Having a head start in the handheld race, Compaq built the iPAQ upon existing reference boards. The company did not forget about Itsy, either. To support further research, it ported Linux to iPAQ and supported the open source community developing the software for it. Taking advantage of the jacket system, it also designed BackPAQ, an ultimate expansion designed solely for research projects. With a camera, several accelerometers, dual PCMCIA slots and extra memory, it turned iPAQ into a mobile platform with capabilities unprecedented for its time.
A quick look at Google Scholar reveals a number of projects involving iPAQ, either alone or in a connected array. From scanning handwritten notes to predicting pedestrian traffic and playing DOOM within a physical playground, they show the variety of approaches to the same essential set of hardware found on every modern phone.
It’s tempting to dissect the origin story of iPAQ in the context of Compaq and DEC, with the former throwing itself at every futile tech trend while the latter was making truly novel hardware. However, it would be dishonest to do so. Sure, Compaq released a bunch of blunders before they struck gold with Pocket PC, but would DEC be interested in making one if it was independent?
Either way, it’s safe to say we won’t see a new iPAQ-branded device anytime soon. In fact, HP stopped using all consumer product names it inherited from Compaq by 2013. The actual Compaq name was licensed to Argentinean group of companies Grupo Newsan, apparently resulting in six nondescript notebooks produced for the local market and nothing else. While one might argue HP doesn’t even have a device which could carry the name, there was just a single device in HP’s recent portfolio that was as bold as the first iPAQs.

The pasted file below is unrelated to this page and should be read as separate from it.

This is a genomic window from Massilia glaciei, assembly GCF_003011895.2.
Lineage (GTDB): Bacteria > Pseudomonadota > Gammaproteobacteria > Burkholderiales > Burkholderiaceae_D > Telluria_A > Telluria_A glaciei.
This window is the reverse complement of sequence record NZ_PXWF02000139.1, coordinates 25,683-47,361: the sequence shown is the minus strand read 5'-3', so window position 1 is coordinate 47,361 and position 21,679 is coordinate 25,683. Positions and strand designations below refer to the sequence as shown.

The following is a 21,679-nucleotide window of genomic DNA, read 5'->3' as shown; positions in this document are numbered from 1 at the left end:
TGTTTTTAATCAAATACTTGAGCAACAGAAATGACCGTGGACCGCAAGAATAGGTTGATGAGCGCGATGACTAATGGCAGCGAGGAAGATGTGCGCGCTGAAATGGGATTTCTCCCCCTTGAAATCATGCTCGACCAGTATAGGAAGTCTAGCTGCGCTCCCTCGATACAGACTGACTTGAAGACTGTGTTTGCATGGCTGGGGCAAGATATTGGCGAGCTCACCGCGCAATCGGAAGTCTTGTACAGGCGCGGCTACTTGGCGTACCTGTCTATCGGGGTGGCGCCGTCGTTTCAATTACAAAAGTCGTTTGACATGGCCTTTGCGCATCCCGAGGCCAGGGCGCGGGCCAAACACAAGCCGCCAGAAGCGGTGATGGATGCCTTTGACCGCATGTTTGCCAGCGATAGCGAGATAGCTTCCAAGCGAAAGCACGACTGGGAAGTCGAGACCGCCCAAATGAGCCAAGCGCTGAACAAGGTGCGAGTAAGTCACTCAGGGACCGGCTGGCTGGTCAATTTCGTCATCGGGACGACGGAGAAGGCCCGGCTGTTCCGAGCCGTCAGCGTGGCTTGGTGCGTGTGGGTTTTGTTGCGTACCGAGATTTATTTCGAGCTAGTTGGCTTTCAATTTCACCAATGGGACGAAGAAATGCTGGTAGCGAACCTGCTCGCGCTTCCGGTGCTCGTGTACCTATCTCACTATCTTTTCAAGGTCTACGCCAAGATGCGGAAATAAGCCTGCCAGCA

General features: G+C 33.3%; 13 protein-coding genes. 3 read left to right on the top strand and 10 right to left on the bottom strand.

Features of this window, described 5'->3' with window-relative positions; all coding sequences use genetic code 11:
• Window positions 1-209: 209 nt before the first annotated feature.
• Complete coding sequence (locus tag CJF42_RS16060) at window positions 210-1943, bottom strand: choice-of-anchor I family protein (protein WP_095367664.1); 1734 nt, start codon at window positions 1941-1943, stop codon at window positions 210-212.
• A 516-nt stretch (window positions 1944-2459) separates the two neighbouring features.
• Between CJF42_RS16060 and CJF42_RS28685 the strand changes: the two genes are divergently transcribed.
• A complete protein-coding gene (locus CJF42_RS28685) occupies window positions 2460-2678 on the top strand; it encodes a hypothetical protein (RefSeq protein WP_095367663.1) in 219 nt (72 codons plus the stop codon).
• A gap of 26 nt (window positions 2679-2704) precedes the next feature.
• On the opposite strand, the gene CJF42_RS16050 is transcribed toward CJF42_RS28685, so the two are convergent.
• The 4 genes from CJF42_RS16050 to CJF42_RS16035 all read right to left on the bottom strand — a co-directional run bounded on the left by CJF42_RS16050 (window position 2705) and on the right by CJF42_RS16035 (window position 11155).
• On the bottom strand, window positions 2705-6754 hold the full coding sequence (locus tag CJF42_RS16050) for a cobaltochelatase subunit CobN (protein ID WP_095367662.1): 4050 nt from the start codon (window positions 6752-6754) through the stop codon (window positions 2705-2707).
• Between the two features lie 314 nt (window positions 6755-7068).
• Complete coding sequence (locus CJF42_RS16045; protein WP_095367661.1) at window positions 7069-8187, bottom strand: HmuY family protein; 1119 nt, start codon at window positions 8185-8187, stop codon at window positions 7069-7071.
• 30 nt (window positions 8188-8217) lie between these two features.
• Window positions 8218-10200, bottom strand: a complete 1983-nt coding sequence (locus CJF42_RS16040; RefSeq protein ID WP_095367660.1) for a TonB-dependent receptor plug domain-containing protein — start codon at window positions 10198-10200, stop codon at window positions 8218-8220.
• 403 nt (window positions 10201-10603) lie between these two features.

The HP Elite x3, perhaps the closest HP has gotten to the iPAQ approach in years. (via Amazon)
In 2016, the company released Elite x3, a premium Windows 10 Mobile device. After essentially abandoning the phone market, it pushed Microsoft’s Continuum technology to the limit. HP Elite x3 could not only be connected to a display, keyboard and mouse, but synced with a Lap Dock, a notebook-like companion device. For comparison, when Palm tried to do the same a decade before with its Foleo notebook, the media reception was so negative, the company had to cancel it outright.
Predictably, the device fell victim of the platform it was based on. But what if was based on an open one? PDAs enjoyed the popularity not only among researchers or businesspeople, but among tech enthusiasts. The did not even have to install Linux — regarding the freedom they provided to their users, Pocket PC was closer to desktop Windows than actual Windows 10 for phones. And while we do have Raspberry Pi, there is still room for a quality mobile tinkerware.
At this point, I’d settle for a phone with the PCMCIA slot.
Thanks again to Yuri for another great piece of tech history!